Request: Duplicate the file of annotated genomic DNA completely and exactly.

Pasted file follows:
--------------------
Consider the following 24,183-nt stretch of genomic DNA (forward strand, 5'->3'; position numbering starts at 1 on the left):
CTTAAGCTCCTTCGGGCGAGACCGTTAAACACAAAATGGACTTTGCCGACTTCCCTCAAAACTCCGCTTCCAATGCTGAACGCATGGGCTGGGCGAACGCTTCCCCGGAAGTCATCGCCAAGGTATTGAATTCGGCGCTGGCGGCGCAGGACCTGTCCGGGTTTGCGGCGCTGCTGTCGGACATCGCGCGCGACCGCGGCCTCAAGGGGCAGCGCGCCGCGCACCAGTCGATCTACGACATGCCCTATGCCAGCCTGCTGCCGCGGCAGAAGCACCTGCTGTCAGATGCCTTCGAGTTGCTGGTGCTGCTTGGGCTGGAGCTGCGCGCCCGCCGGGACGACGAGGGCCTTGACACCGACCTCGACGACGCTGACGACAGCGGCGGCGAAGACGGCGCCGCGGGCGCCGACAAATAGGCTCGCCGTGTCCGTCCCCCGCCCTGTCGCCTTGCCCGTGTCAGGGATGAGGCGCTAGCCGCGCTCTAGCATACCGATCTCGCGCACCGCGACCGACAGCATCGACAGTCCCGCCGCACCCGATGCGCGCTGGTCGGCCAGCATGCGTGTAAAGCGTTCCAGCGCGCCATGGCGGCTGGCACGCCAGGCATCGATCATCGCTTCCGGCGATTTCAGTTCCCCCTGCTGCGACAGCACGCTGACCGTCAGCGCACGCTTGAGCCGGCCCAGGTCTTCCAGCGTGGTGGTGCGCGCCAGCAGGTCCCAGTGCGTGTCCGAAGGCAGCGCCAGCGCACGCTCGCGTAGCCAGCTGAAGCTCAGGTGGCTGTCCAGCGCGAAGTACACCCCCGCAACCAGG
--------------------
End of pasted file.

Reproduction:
Consider the following 24,183-nt stretch of genomic DNA (forward strand, 5'->3'; position numbering starts at 1 on the left):
CTTAAGCTCCTTCGGGCGAGACCGTTAAACACAAAATGGACTTTGCCGACTTCCCTCAAAACTCCGCTTCCAATGCTGAACGCATGGGCTGGGCGAACGCTTCCCCGGAAGTCATCGCCAAGGTATTGAATTCGGCGCTGGCGGCGCAGGACCTGTCCGGGTTTGCGGCGCTGCTGTCGGACATCGCGCGCGACCGCGGCCTCAAGGGGCAGCGCGCCGCGCACCAGTCGATCTACGACATGCCCTATGCCAGCCTGCTGCCGCGGCAGAAGCACCTGCTGTCAGATGCCTTCGAGTTGCTGGTGCTGCTTGGGCTGGAGCTGCGCGCCCGCCGGGACGACGAGGGCCTTGACACCGACCTCGACGACGCTGACGACAGCGGCGGCGAAGACGGCGCCGCGGGCGCCGACAAATAGGCTCGCCGTGTCCGTCCCCCGCCCTGTCGCCTTGCCCGTGTCAGGGATGAGGCGCTAGCCGCGCTCTAGCATACCGATCTCGCGCACCGCGACCGACAGCATCGACAGTCCCGCCGCACCCGATGCGCGCTGGTCGGCCAGCATGCGTGTAAAGCGTTCCAGCGCGCCATGGCGGCTGGCACGCCAGGCATCGATCATCGCTTCCGGCGATTTCAGTTCCCCCTGCTGCGACAGCACGCTGACCGTCAGCGCACGCTTGAGCCGGCCCAGGTCTTCCAGCGTGGTGGTGCGCGCCAGCAGGTCCCAGTGCGTGTCCGAAGGCAGCGCCAGCGCACGCTCGCGTAGCCAGCTGAAGCTCAGGTGGCTGTCCAGCGCGAAGTACACCCCCGCAACCAGG